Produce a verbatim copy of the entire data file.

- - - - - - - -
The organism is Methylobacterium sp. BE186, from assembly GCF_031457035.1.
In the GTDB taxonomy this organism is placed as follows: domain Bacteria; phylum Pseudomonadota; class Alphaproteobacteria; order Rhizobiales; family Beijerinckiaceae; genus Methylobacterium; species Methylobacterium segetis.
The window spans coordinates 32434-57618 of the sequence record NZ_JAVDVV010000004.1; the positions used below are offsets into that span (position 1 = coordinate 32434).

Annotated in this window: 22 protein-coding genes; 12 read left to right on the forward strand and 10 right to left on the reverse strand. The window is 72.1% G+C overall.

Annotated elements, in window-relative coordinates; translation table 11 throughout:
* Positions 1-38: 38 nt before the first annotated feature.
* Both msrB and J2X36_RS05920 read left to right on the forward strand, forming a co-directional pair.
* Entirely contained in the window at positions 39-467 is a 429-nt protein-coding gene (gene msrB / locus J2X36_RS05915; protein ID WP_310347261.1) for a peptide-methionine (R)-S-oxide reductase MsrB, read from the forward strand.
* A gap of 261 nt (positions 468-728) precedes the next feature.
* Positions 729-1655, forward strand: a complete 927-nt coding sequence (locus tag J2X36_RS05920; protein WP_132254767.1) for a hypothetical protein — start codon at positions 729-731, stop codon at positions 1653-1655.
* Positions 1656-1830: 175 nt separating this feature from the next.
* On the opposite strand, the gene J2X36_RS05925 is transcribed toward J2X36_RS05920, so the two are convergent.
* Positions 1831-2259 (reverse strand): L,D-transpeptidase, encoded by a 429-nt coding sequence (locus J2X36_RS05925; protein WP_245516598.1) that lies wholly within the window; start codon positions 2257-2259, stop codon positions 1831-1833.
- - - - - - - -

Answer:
The organism is Methylobacterium sp. BE186, from assembly GCF_031457035.1.
In the GTDB taxonomy this organism is placed as follows: domain Bacteria; phylum Pseudomonadota; class Alphaproteobacteria; order Rhizobiales; family Beijerinckiaceae; genus Methylobacterium; species Methylobacterium segetis.
The window spans coordinates 32434-57618 of the sequence record NZ_JAVDVV010000004.1; the positions used below are offsets into that span (position 1 = coordinate 32434).

Annotated in this window: 22 protein-coding genes; 12 read left to right on the forward strand and 10 right to left on the reverse strand. The window is 72.1% G+C overall.

Annotated elements, in window-relative coordinates; translation table 11 throughout:
* Positions 1-38: 38 nt before the first annotated feature.
* Both msrB and J2X36_RS05920 read left to right on the forward strand, forming a co-directional pair.
* Entirely contained in the window at positions 39-467 is a 429-nt protein-coding gene (gene msrB / locus J2X36_RS05915; protein ID WP_310347261.1) for a peptide-methionine (R)-S-oxide reductase MsrB, read from the forward strand.
* A gap of 261 nt (positions 468-728) precedes the next feature.
* Positions 729-1655, forward strand: a complete 927-nt coding sequence (locus tag J2X36_RS05920; protein WP_132254767.1) for a hypothetical protein — start codon at positions 729-731, stop codon at positions 1653-1655.
* Positions 1656-1830: 175 nt separating this feature from the next.
* On the opposite strand, the gene J2X36_RS05925 is transcribed toward J2X36_RS05920, so the two are convergent.
* Positions 1831-2259 (reverse strand): L,D-transpeptidase, encoded by a 429-nt coding sequence (locus J2X36_RS05925; protein WP_245516598.1) that lies wholly within the window; start codon positions 2257-2259, stop codon positions 1831-1833.